Lead Poisoning Prevention Week


Posted On: October 26, 2021

Chris Shirley
cshirley@navigatehousing.com

Each year, The Department of Housing and Urban Development highlights the Importance of Lead Poisoning Prevention. In addition, the annual awareness campaign emphasizes the importance of preventing lead exposure in children.

HUD leaders say this year’s campaign is particularly important because lead testing plummeted because of the COVID-19 pandemic. Health leaders say this is of particular concern because lead poisoning in 100 percent preventable.

Lead Poisoning: 100% Preventable in Children

Prevention of lead poisoning in children can have severe, long-term impacts. Some of the well-documented adverse effects include:

  • Damage to the brain and nervous system. 
  • Slowed growth and development.
  • Learning and behavior problems.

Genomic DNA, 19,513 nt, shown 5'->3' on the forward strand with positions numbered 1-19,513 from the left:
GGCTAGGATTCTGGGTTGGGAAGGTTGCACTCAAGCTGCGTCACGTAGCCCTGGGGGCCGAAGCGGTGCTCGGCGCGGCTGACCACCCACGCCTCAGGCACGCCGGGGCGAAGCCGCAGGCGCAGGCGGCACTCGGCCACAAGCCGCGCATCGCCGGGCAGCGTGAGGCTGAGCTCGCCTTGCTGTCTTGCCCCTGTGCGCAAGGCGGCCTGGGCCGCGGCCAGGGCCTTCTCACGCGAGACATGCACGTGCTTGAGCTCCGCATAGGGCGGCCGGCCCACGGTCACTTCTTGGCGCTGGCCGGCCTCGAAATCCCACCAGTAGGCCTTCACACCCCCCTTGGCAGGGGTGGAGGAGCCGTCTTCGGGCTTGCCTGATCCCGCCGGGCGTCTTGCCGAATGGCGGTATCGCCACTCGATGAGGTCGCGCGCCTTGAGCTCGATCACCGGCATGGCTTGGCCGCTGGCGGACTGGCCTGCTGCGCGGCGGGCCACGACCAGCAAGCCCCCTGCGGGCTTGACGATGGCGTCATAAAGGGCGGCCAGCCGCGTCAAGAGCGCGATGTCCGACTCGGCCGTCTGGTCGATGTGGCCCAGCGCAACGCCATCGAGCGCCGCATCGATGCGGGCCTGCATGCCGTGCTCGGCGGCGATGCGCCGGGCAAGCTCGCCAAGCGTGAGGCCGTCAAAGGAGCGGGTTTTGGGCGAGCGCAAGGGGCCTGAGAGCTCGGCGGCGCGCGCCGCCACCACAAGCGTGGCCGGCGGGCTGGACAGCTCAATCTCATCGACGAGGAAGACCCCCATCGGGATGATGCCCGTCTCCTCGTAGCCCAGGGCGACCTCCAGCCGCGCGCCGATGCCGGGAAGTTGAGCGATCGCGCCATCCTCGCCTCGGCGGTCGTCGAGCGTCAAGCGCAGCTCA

• Hearing and speech problems. 

HUD lowered the blood lead levels several years ago in an effort to protect more children from exposure. Here are some steps to make sure your home and family stay lead-free. 

  • Talk to your child’s doctor about a simple blood lead test. If you are expecting a child, talk with your doctor about possible sources of lead exposure.
  • If you live in a home or a property built before 1978, have paint and dust tested in your home for lead. 
  • Renovations must be done safely. Sanding, Cutting, as well as replacing windows can all stir potentially toxic dust.
  • Finally, do not forget to check your children’s toys. For example, many toys and toy jewelry can be recalled over lead levels. You can keep up with the latest toy recalls here

Furthermore, the eradication of lead is one of the key pillars of the Biden Administration’s Build Back Better Plan. Specifically, the plan aims to preserve and restore more than one million public housing units. Many of these existing units are more than 50 years old. Many also have mold, lead paint, and other health hazards inside. The Build Back Better plan will use $3 billion to specifically fund the inspection and removal of lead-based paint from 175,000 affordable housing units.



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